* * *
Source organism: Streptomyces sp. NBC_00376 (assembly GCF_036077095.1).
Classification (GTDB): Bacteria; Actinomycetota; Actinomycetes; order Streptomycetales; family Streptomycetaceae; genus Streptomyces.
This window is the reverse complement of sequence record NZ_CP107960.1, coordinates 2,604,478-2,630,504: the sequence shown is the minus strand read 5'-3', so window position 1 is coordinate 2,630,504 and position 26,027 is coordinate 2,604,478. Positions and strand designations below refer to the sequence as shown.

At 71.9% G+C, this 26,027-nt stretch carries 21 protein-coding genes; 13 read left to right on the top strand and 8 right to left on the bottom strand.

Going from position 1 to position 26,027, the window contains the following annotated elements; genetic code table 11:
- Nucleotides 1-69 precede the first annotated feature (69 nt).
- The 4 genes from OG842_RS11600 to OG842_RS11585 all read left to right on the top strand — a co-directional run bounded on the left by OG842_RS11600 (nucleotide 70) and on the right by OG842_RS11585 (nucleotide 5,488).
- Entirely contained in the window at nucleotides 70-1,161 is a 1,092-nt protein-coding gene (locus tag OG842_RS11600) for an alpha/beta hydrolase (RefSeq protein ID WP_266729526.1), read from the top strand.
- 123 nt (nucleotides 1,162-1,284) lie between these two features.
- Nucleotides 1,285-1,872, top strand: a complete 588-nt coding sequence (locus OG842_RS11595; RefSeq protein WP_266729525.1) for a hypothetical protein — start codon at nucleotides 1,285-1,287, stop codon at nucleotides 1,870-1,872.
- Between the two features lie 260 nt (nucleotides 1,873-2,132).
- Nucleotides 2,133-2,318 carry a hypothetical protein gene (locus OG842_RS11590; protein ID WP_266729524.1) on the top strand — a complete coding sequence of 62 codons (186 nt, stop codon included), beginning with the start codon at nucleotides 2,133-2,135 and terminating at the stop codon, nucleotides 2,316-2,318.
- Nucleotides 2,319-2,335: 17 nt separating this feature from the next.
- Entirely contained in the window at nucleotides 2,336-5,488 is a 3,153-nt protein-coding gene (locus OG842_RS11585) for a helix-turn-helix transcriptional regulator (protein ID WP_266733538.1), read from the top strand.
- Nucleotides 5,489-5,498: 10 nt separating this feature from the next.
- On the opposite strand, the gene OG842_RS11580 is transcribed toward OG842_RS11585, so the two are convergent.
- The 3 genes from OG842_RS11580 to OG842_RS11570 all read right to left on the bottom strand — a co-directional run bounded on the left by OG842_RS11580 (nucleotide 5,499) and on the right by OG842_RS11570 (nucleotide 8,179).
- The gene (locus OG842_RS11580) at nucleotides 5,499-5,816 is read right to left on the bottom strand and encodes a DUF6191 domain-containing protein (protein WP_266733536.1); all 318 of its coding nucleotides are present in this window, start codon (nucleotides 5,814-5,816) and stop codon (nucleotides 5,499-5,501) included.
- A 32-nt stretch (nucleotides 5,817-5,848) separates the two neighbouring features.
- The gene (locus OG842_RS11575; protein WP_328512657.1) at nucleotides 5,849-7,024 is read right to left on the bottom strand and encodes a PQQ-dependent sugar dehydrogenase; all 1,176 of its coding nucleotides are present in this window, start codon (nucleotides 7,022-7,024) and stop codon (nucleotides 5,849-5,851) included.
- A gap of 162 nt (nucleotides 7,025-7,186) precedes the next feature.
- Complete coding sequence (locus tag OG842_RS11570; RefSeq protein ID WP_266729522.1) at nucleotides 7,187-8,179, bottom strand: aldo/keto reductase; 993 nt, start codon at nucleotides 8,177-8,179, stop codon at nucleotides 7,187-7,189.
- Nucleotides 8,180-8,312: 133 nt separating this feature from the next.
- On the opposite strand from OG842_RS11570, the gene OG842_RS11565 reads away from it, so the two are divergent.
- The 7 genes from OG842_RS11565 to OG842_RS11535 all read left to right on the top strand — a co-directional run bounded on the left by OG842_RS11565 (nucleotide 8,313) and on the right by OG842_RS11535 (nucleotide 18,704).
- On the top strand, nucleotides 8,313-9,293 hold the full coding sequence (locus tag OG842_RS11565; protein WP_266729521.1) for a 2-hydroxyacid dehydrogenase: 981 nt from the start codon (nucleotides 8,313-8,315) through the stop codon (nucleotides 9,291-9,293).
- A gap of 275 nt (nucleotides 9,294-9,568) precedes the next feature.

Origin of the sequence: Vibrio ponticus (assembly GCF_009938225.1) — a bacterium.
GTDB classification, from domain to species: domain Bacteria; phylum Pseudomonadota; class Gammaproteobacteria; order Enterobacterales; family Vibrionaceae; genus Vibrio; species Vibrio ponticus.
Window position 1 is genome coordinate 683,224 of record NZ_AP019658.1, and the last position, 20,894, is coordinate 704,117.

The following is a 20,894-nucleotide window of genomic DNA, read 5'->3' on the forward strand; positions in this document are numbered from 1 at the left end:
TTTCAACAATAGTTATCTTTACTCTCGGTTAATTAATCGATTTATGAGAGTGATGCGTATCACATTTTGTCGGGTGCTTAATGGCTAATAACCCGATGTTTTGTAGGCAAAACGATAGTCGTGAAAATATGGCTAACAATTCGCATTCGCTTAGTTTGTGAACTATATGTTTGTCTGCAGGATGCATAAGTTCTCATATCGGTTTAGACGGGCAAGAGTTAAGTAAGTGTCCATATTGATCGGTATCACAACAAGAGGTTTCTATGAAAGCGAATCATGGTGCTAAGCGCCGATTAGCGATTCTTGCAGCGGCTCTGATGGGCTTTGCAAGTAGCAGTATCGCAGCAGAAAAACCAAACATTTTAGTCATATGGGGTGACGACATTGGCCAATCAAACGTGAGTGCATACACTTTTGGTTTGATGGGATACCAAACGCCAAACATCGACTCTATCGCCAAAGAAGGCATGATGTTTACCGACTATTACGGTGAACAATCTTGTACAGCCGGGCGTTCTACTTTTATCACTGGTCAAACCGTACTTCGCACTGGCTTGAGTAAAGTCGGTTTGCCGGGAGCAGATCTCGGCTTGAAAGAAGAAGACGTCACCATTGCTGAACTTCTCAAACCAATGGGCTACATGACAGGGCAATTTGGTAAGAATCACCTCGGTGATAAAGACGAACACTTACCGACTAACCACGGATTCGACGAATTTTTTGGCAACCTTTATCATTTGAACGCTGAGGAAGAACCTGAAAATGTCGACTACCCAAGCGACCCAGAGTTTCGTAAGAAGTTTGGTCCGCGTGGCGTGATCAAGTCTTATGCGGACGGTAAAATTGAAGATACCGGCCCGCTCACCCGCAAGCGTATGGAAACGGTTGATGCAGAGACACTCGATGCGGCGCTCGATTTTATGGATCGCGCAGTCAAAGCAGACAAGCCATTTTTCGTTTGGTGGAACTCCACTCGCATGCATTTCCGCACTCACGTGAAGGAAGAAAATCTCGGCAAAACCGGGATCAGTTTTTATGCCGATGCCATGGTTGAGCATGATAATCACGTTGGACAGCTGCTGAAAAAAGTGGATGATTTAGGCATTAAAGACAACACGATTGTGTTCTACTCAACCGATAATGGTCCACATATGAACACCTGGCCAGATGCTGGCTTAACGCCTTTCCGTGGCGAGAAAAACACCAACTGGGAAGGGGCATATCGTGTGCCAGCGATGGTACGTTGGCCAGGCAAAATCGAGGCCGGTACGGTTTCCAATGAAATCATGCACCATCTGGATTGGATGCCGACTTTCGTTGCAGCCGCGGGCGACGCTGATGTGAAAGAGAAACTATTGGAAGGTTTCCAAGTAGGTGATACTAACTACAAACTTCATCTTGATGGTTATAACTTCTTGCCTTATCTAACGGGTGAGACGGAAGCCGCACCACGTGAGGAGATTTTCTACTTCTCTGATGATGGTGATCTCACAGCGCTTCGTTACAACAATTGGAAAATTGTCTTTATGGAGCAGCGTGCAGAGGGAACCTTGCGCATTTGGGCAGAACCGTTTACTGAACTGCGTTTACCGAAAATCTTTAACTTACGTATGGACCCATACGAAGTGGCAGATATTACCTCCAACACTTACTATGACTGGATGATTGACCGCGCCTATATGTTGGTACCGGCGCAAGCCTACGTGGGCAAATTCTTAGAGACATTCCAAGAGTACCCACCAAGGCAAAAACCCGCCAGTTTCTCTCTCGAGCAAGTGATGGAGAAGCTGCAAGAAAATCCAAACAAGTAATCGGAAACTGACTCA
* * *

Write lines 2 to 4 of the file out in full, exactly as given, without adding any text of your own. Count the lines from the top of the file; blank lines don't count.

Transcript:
Classification (GTDB): Bacteria; Actinomycetota; Actinomycetes; order Streptomycetales; family Streptomycetaceae; genus Streptomyces.
This window is the reverse complement of sequence record NZ_CP107960.1, coordinates 2,604,478-2,630,504: the sequence shown is the minus strand read 5'-3', so window position 1 is coordinate 2,630,504 and position 26,027 is coordinate 2,604,478. Positions and strand designations below refer to the sequence as shown.

At 71.9% G+C, this 26,027-nt stretch carries 21 protein-coding genes; 13 read left to right on the top strand and 8 right to left on the bottom strand.